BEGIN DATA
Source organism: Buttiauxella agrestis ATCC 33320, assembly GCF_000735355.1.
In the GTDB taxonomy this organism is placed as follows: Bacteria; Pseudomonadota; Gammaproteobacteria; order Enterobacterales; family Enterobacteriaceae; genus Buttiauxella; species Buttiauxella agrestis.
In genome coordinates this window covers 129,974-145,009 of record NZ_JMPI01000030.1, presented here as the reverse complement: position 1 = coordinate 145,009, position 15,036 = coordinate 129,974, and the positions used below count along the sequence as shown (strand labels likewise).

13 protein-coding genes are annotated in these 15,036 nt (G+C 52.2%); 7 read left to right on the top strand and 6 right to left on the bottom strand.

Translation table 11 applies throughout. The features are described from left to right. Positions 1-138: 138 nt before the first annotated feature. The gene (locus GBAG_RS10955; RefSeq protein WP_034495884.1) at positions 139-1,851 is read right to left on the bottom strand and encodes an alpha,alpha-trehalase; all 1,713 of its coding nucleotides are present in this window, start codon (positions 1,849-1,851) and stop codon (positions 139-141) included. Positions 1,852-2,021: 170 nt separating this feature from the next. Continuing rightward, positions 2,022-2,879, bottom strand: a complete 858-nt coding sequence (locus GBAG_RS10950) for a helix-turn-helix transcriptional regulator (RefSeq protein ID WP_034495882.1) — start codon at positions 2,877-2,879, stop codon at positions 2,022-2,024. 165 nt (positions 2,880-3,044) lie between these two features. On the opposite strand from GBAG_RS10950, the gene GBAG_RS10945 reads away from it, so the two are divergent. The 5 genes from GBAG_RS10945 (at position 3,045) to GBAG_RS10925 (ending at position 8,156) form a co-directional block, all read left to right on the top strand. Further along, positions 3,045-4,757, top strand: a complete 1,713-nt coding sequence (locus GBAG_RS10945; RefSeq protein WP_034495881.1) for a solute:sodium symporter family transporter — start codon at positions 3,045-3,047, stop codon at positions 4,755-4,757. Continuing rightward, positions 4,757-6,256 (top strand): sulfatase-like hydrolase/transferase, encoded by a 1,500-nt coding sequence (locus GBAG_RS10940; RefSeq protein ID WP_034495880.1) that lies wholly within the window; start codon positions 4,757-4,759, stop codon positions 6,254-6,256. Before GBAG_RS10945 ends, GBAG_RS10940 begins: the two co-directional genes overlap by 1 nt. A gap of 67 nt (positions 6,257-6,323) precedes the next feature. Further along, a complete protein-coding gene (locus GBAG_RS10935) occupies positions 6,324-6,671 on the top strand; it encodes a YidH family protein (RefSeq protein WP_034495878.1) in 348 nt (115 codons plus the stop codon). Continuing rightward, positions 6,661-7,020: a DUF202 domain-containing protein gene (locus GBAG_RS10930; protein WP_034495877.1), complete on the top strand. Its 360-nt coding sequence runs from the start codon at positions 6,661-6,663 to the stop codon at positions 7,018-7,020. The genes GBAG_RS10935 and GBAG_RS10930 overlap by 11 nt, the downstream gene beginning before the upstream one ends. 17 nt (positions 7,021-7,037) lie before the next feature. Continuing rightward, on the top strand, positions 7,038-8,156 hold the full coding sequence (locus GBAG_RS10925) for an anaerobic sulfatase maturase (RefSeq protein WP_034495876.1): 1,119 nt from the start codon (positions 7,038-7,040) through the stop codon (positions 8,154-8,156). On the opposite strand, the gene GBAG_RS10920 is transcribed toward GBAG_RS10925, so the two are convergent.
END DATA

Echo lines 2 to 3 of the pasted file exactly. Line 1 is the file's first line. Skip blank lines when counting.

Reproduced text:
In the GTDB taxonomy this organism is placed as follows: Bacteria; Pseudomonadota; Gammaproteobacteria; order Enterobacterales; family Enterobacteriaceae; genus Buttiauxella; species Buttiauxella agrestis.
In genome coordinates this window covers 129,974-145,009 of record NZ_JMPI01000030.1, presented here as the reverse complement: position 1 = coordinate 145,009, position 15,036 = coordinate 129,974, and the positions used below count along the sequence as shown (strand labels likewise).